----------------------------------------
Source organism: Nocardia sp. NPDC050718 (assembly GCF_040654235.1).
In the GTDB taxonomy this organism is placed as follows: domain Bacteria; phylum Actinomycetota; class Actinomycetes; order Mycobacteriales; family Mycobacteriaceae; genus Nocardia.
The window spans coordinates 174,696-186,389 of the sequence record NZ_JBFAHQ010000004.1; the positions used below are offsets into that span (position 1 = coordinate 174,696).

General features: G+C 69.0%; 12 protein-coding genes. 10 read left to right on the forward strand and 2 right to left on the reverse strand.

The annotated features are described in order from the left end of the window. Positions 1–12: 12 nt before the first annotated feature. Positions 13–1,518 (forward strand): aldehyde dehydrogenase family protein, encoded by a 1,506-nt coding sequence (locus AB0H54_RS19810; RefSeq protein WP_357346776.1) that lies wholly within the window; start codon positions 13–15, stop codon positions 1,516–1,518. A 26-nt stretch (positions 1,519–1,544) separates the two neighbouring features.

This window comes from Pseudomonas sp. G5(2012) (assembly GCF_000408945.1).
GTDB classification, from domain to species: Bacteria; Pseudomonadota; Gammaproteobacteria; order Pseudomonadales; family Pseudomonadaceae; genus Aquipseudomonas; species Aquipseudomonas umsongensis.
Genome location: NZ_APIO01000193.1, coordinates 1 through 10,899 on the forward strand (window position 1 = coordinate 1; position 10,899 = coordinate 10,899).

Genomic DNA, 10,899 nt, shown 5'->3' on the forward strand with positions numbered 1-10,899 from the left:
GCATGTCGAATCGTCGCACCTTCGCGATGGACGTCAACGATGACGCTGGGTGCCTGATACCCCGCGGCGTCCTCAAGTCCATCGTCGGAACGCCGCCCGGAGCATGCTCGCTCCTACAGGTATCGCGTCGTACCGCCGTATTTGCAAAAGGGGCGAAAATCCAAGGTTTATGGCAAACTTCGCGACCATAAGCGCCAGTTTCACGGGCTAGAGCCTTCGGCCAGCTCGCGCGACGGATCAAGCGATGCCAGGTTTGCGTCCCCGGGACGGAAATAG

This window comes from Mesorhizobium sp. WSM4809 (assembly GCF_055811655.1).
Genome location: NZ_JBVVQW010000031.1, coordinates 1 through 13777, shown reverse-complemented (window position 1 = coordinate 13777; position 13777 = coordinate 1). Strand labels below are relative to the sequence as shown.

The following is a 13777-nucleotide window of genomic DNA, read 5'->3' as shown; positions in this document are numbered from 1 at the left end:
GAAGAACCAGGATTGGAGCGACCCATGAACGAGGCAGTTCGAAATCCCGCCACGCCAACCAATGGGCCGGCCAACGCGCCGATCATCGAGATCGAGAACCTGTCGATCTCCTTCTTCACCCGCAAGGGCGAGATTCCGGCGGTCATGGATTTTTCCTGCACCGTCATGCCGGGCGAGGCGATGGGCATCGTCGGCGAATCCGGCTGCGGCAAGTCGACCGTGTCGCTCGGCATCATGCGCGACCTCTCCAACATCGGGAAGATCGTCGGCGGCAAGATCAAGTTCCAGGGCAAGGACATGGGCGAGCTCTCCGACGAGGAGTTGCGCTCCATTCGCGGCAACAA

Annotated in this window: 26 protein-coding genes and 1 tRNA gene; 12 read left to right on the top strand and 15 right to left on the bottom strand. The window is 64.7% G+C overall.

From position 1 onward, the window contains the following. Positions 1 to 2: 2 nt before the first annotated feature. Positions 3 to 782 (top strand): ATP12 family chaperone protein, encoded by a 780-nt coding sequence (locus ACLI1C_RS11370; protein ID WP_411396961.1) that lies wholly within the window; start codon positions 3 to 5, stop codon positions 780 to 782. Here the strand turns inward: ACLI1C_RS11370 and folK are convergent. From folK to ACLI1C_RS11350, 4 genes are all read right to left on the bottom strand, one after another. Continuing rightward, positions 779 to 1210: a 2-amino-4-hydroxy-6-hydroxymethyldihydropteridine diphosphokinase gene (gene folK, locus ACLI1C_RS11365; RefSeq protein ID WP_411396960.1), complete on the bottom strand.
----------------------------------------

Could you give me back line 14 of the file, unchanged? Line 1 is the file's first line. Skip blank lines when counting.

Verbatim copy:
GAAGAACCAGGATTGGAGCGACCCATGAACGAGGCAGTTCGAAATCCCGCCACGCCAACCAATGGGCCGGCCAACGCGCCGATCATCGAGATCGAGAACCTGTCGATCTCCTTCTTCACCCGCAAGGGCGAGATTCCGGCGGTCATGGATTTTTCCTGCACCGTCATGCCGGGCGAGGCGATGGGCATCGTCGGCGAATCCGGCTGCGGCAAGTCGACCGTGTCGCTCGGCATCATGCGCGACCTCTCCAACATCGGGAAGATCGTCGGCGGCAAGATCAAGTTCCAGGGCAAGGACATGGGCGAGCTCTCCGACGAGGAGTTGCGCTCCATTCGCGGCAACAA